Bringing Wine Country Living to South Carolina’s Lowcountry

Bringing Wine Country Living to South Carolina’s Lowcountry

By: Mary Orlin | The WineFashionista

I grew up spending two weeks each summer going to Hilton Head Island in South Carolina with my family.  The Lowcountry is a special place for me.  Those summers were idyllic.  I love the beauty of the marshes and the long, wide sandy beaches with sand dunes and sea oats.  This is my second home (thanks Dad for retiring there!). I’ve always loved the easy, breezy Lowcountry beach lifestyle, perhaps even more now that I’m living on the west coast and don’t get to Hilton Head as often as I’d like.

However, I’ve also fallen in love with the Wine Country lifestyle.  After all, I did a TV show about it for 10 years, In Wine Country.  So when I found out Robert Mondavi, Jr. and his wife Lydia were building a house and launching a home collection in Beaufort, SC, I had to find out more.

The Mondavi name is the most famous in American wine.  Rob’s grandfather is Robert Mondavi, the man who tirelessly championed the quality of Napa Valley wines as good as, or even better than French wines.  He also started a wine culture in America, bringing together his wines and well-known chefs such as Julia Child, Wolfgang Puck and Alice Water, along with the arts at his namesake winery.  Rob continues that legacy, as winemaker and president of Michael Mondavi Family Estate.

Lydia Mondavi launched 29 Cosmetics in 2007. 29 Cosmetics is a grape seed oil based line of skin care and makeup and is sold at Neiman Marcus and high end boutiques.  Earlier this year she launched the Lydia by Lydia Mondavi skin care collection at Target, bringing the benefits of resveratrol to us all.  Her ancestors signed the Declaration of Independence and the Constitution for South Carolina.

Now the couple wants you to be able to bring Wine Country and the Lowcountry into your own home.

“The point of the home is to be together,” Rob says.  He and Lydia built a summer beach retreat on the coast in Beaufort, between Charleston and Savannah.  They have a view of the Atlantic ocean and Hilton Head Island, a dock and a beach.

They designed the home together, pulling in elements of Lydia’s southern heritage and Lowcountry outdoor lifestyle with actual pieces from Rob’s family’s winery history, to create a home where Wine Country meets the Lowcountry.

This week Lydia and Rob debut the Mondavi Home Collection with an open house at their new home.  Think of it as an idea house for combining southern hospitality and the California Wine Country indoor-outdoor lifestyle with cooking and entertaining.  The couple plans to share it with friends and family as they entertain on a regular basis.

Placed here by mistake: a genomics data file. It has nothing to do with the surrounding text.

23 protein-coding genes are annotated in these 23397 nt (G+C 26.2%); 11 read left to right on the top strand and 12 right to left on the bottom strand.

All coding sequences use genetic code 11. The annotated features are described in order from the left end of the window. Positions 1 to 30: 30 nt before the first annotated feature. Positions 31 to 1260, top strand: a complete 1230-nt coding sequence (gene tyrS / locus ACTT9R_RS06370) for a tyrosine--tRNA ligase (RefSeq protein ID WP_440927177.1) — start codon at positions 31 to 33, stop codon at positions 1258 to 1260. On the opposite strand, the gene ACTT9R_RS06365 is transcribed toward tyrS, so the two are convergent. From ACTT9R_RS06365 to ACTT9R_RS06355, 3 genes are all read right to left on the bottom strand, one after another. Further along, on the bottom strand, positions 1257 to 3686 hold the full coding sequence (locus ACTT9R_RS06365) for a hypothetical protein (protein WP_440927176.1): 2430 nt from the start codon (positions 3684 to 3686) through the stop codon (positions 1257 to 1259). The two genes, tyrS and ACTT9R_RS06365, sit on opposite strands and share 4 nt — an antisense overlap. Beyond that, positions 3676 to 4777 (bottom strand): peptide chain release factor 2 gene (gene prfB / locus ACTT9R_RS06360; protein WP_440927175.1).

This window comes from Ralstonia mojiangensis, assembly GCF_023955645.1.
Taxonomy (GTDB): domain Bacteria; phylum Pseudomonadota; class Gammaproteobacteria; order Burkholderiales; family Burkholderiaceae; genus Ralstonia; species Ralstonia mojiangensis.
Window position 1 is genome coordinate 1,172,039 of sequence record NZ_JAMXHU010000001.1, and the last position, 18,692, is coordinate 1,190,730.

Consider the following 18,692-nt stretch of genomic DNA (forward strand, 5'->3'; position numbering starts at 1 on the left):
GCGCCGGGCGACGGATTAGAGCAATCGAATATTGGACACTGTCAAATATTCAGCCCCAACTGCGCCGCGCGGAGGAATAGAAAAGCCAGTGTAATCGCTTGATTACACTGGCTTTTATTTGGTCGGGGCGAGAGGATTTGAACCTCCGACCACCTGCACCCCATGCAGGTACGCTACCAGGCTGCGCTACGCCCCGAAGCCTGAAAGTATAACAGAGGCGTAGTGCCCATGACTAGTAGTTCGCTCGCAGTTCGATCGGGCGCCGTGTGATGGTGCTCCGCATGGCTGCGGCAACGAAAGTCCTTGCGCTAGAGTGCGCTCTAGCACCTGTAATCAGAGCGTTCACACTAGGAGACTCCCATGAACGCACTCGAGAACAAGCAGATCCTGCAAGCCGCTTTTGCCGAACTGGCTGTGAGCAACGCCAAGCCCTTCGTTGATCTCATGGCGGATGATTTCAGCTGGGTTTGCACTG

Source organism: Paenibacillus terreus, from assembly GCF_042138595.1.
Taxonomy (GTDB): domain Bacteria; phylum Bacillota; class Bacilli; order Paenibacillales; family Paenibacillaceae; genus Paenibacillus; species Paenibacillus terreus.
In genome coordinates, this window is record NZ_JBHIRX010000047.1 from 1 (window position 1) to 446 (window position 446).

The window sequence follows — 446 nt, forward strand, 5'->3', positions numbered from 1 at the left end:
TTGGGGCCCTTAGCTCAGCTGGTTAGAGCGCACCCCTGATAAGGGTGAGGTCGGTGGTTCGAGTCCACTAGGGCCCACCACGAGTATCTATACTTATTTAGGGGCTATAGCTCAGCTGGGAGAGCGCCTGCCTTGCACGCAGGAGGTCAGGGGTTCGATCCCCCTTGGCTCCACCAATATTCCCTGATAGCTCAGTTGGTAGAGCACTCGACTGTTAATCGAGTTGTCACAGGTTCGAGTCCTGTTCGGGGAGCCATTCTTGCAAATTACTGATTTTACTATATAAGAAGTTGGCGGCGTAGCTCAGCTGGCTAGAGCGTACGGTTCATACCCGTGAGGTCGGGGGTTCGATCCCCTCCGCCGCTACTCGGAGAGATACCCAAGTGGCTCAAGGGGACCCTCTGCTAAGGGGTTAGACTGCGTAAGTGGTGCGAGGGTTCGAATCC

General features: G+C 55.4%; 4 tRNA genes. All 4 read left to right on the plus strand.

A focal point in the home comes is the reclaimed wood throughout, including the flooring, beams and bar backsplash.

Redwood from old wine casks that were originally in the Charles Krug Winery in Napa Valley was milled and transformed into beams, a fireplace mantle and a sliding barn door.  Rob’s great grandparents bought the winery in 1943; his great uncle Peter Mondavi, Sr., the patriarch, turns 100 this November.  The casks were installed by Charles Krug, who opened his winery in 1861.  Rob says his great uncle and uncles Peter and Marc Mondavi had saved the wood from those redwood tanks when they were no longer being used and taken apart in the 1950s.

The bar backsplash is made from decommissioned wine barrels from Rob’s winery in Napa.  The colors represent the types of wines that were in barrel.  The golden hues are Chardonnay, cherry tones are Pinot Noir and deep red is Cabernet Sauvignon.

The flooring, Lydia says, is made from reclaimed pine wood from and old Bourbon distillery in Kentucky.  “Both Rob and I love Bourbon,” she says, and what better way to bring in an element with a southern heritage.

This flooring and bar backsplash, called the Mondavi Reserve Barrel Collection are available through the Mondavi Home Collection by Authentic Reclaimed Flooring in Locust Grove, Georgia.

Lydia and Rob want their home to be a place where family and guests can come together and that’s why they made the great room, with views of the water, open to the kitchen and dining areas, the heart of the house.

“I love being in the kitchen with friends and family,” Rob says.  Growing up he was lucky enough to be around great chefs such as Julia Child.  “When I was 11, 12 years old I offered her a ride on my new 10 speed bicycle,” he says, “which she of course got a great chuckle out of.  But food and wine have been hand in hand in my life.  I think people are engaged in cooking because we’ve learned so much.  Thank god for Julia Child who has made this accessible.”

But Rob wanted the kitchen to be an even more inviting place to hang out.  One design element he’s most excited about is the ventilation system that he collaborated on with Thermador.  The range in the center island has a quiet system, so that people can talk and taste wine while Rob is cooking without having aromas overwhelm the wine’s bouquet or being drowned out by a blower noise.  Notice how the hood is also cleverly hidden.

Instead of building a cellar, the couple installed wine columns from Thermador that have separate temperature zones for white and red wines.

For Lydia, she wanted to share her southern upbringing with her three year old son, Robert Mondavi, III, so he could enjoy all the things she grew up with, like lightening bugs, shrimping, thunderstorms and Spanish moss hanging from live oak trees.  She also wanted to create a retreat. “We designed this house to be that escape and a totally different place and feel from what we have in Napa,” Lydia says.  This is living in the best of both worlds, creating a true personal design aesthetic bringing Wine Country and Lowcountry together.

Photographs by Josh Gibson, Courtesy Mondavi Home Collection